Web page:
But what about player’s attachments to characters? Won’t individual goals lead to players becoming over-invested in characters?

“Don’t go bonkers, but let people stay in the game somehow, no matter what.”

Yeah, because when someone’s character dies, we evict them from the table. This isn’t a Jack Chick tract and you’re not booting someone from the group when their character dies. They’re still in the game. And remember, I said “individuals'” and “players'” goals; a player’s goal can easily outlive any number of characters.

“A good DM will finesse the rules so that there can be consequences just shy of death for a character, just like GoT or other great shows.”

No. Just no.

While I don’t necessarily advocate that characters should be constantly dying, keeping characters alive by perpetual DM fiat destroys the game part of Dungeons & Dragons. Frequent character death at low levels can be a lot of fun, though, because you get to try a lot of new and different things.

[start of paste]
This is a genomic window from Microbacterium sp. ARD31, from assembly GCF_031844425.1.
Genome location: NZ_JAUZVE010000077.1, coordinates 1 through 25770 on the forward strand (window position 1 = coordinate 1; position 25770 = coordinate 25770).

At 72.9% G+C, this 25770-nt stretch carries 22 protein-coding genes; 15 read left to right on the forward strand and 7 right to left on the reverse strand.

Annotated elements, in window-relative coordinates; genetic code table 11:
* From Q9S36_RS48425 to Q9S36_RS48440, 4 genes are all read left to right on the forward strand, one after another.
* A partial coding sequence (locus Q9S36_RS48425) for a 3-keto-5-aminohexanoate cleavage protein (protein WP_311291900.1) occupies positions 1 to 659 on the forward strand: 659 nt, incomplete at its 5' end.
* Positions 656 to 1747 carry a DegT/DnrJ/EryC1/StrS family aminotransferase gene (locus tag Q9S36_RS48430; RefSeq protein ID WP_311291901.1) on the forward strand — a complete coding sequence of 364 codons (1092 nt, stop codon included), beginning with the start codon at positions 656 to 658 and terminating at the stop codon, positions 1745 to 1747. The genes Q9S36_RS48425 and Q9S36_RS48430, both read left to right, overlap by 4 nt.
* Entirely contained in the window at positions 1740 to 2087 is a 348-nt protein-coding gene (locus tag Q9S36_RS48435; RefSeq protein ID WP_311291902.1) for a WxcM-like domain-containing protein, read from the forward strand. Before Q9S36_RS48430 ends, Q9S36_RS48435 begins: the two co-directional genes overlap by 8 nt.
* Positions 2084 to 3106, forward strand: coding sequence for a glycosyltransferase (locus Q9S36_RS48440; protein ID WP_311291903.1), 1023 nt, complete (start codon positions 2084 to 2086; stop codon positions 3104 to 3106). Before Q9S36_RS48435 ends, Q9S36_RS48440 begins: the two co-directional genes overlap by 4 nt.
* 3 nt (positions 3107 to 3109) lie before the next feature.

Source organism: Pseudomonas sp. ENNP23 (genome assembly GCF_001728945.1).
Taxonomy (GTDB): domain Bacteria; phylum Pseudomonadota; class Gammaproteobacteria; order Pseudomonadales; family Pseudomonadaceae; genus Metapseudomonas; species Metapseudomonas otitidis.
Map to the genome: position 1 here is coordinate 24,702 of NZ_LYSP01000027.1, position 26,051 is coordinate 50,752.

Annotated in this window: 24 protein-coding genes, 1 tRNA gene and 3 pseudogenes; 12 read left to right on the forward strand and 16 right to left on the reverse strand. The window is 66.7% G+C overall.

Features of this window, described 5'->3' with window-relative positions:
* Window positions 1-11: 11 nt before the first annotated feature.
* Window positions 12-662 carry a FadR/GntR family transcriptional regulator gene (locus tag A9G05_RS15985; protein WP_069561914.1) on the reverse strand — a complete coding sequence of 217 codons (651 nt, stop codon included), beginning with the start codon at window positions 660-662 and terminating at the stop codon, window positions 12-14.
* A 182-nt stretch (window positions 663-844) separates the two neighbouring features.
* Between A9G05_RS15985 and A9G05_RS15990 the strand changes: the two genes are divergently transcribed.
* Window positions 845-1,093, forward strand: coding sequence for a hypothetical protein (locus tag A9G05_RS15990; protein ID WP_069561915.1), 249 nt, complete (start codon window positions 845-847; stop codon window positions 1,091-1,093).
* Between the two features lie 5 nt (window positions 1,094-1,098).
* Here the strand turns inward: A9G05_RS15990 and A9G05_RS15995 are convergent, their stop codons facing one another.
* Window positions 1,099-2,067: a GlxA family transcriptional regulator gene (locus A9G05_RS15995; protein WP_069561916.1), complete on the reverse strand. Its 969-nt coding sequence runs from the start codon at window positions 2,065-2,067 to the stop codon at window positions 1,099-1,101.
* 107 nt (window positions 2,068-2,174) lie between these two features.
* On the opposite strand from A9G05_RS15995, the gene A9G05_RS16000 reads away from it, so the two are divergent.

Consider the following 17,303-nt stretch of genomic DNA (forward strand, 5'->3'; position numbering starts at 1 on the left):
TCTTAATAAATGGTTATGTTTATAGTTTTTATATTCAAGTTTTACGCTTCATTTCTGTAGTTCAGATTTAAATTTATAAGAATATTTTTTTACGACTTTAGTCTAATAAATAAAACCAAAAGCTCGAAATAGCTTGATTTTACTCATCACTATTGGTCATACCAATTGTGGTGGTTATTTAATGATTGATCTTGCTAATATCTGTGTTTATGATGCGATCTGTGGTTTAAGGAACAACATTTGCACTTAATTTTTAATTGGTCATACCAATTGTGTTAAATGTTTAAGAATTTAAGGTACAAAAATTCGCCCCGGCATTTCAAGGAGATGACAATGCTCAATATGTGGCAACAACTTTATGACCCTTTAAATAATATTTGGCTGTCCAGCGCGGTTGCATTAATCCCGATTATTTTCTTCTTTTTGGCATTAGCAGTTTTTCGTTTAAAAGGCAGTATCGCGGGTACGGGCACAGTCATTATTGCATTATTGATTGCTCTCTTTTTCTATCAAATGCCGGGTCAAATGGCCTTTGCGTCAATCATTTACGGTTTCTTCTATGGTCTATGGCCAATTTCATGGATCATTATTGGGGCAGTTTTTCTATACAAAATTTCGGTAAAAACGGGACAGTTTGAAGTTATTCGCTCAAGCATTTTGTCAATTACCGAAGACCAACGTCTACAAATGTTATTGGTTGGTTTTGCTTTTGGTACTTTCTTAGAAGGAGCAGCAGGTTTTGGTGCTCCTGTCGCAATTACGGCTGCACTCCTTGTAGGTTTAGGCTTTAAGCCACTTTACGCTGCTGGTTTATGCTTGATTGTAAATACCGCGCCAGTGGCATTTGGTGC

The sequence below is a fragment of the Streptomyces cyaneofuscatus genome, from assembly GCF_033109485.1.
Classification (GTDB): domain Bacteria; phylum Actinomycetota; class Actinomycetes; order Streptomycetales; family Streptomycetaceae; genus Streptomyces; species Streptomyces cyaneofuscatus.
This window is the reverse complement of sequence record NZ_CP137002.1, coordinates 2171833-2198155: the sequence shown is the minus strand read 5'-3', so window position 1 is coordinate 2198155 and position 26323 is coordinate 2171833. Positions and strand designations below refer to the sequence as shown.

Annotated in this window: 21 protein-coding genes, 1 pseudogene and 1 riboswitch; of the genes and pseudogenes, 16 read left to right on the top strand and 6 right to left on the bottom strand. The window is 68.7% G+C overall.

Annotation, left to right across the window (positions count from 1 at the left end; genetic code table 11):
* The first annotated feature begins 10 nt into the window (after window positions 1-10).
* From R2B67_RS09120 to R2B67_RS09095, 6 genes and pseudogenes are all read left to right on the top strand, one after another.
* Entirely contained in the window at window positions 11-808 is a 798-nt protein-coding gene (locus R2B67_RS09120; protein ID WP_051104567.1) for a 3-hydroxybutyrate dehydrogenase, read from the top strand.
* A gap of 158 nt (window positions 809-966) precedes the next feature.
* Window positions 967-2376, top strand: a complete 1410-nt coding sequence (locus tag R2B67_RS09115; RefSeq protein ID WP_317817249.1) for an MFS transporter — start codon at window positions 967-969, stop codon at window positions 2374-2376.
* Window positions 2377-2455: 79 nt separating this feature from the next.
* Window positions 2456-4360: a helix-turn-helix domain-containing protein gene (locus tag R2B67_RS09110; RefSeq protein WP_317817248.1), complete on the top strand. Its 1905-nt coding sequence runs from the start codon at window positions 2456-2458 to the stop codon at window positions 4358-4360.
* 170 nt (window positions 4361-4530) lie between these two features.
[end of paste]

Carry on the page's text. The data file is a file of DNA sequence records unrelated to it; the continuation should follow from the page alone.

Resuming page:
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9 responses to “Story or Game? An Oncological Discourse

  1. The whole point of the Game is to randomize and deform the Story. It’s meant to take your comfortable little imagined arc and smash it. Without letting the Game push you around, you completely kill suspense and eliminate the possibility of surprise, novelty, discovery, all the things you get from a book, series, or movie.

    • Kind of. The reason I advocate game first over story is that when the game comes first, the story is unpredictable and therefore the suspense is real.